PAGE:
It was Sheffield's Hacienda but, while its Lancashire counterpart famously lost a fortune, this place became a licence to print money with its management living the lives of rock stars.
The Limit was pivotal to Sheffield's electro revolution of the early '80s staging seminal gigs of Human League, Cabaret Voltaire, Comsat Angels and others.
The venue helped break bands that went on to national and international domination - everyone from U2 to B-52s played landmark shows there.
It was the subject of one of UK nightlife's biggest ever Customs and Excise raids, with every member of its senior management team arrested in a bid to find evidence of a missing £250,000.
The `efficiency' of Limit bouncers became the stuff of legend - club staff became targets for attack: many of them took up bodybuilding alongside the bouncers to be ready for the worst.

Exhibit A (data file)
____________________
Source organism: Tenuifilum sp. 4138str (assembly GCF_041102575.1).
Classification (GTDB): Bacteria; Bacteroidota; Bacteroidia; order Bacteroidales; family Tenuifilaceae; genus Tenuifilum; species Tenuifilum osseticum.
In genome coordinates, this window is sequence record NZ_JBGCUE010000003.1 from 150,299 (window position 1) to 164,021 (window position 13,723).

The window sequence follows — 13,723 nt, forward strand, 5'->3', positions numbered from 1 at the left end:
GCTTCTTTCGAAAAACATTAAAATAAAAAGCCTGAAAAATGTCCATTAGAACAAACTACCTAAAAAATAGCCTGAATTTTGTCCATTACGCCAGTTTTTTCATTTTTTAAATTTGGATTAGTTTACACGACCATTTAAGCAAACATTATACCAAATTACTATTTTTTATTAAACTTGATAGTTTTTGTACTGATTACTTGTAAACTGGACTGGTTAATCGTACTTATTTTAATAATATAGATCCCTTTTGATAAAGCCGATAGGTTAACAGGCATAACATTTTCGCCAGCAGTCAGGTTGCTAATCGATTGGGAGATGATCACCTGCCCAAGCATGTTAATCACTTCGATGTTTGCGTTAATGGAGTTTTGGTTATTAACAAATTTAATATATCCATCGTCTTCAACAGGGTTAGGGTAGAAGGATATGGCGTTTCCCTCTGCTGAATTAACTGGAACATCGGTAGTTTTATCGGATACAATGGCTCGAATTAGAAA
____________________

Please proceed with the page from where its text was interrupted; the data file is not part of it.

The Limit machine was untouched by the Winter of Discontent, the early '80s recession and the miners' strike.
It hosted 13 years of club nights from early punk, to mid-eighties goth to the early rave and dance.
It was so successful that it bankrolled the transformation of Sheffield Lyceum from derelict eyesore to state-of-the-art entertainment venue staging everything from Joe Cocker's Sheffield homecoming to shows spanning The Clash and Simple Minds.